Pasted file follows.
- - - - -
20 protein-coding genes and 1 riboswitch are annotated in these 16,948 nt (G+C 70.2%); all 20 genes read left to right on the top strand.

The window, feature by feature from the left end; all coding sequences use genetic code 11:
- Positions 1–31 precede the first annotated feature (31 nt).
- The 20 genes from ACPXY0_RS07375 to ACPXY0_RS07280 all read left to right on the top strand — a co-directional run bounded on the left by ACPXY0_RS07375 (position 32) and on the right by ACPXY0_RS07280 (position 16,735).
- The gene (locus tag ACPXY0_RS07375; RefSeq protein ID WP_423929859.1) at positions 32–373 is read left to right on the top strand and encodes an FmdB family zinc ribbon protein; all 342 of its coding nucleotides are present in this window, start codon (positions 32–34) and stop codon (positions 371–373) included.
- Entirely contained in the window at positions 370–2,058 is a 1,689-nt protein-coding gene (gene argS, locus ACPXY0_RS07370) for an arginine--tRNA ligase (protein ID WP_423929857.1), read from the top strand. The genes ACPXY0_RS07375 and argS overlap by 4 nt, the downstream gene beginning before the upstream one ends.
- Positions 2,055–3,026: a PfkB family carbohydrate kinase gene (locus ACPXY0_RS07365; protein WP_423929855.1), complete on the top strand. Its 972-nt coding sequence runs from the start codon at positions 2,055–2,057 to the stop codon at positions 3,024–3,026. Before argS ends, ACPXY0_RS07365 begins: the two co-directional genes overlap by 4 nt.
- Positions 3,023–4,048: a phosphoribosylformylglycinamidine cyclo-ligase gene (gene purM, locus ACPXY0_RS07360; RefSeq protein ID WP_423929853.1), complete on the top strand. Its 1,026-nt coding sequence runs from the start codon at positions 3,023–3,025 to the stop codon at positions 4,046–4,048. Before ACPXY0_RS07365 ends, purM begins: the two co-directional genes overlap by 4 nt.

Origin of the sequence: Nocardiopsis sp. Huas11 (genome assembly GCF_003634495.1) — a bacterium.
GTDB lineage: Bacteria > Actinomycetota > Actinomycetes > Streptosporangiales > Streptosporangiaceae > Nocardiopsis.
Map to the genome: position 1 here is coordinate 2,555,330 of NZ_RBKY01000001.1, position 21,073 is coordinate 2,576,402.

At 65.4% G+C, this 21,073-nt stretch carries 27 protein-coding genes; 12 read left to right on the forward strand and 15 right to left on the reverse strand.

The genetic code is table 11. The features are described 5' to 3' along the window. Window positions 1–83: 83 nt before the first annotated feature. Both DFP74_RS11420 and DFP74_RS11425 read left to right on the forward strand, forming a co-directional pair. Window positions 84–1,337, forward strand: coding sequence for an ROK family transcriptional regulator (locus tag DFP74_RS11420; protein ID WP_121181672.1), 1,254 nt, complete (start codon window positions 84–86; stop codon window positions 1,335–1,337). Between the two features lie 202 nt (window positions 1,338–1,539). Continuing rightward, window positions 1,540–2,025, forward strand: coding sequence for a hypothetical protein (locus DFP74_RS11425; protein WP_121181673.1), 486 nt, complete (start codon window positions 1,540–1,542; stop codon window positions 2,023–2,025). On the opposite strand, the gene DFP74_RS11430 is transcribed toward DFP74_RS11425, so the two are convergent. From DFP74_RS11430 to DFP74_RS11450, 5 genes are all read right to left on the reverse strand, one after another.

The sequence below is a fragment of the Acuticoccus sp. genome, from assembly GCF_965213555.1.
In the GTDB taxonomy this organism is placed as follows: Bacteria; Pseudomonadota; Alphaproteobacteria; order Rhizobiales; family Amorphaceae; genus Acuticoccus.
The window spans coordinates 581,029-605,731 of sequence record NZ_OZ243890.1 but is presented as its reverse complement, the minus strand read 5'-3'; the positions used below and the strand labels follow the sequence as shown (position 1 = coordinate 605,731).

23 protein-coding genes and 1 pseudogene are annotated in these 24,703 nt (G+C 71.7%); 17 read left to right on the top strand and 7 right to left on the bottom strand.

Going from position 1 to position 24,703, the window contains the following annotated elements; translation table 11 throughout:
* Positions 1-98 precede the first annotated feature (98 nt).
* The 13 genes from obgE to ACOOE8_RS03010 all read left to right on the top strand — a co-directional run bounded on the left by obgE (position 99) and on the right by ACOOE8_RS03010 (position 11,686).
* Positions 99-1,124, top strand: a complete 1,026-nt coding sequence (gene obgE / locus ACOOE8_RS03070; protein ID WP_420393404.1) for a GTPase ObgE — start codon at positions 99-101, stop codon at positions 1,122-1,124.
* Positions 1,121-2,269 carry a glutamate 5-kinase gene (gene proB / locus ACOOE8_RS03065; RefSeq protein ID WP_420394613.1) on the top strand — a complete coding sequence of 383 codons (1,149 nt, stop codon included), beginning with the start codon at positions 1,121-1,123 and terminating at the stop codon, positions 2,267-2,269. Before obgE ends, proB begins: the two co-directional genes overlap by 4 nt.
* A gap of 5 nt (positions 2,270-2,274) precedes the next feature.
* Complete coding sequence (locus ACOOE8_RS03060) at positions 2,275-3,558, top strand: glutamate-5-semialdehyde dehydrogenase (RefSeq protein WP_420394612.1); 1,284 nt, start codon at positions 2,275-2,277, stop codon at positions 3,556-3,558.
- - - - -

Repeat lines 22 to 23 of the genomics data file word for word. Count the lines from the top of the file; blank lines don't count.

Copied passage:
* Positions 1,121-2,269 carry a glutamate 5-kinase gene (gene proB / locus ACOOE8_RS03065; RefSeq protein ID WP_420394613.1) on the top strand — a complete coding sequence of 383 codons (1,149 nt, stop codon included), beginning with the start codon at positions 1,121-1,123 and terminating at the stop codon, positions 2,267-2,269. Before obgE ends, proB begins: the two co-directional genes overlap by 4 nt.
* A gap of 5 nt (positions 2,270-2,274) precedes the next feature.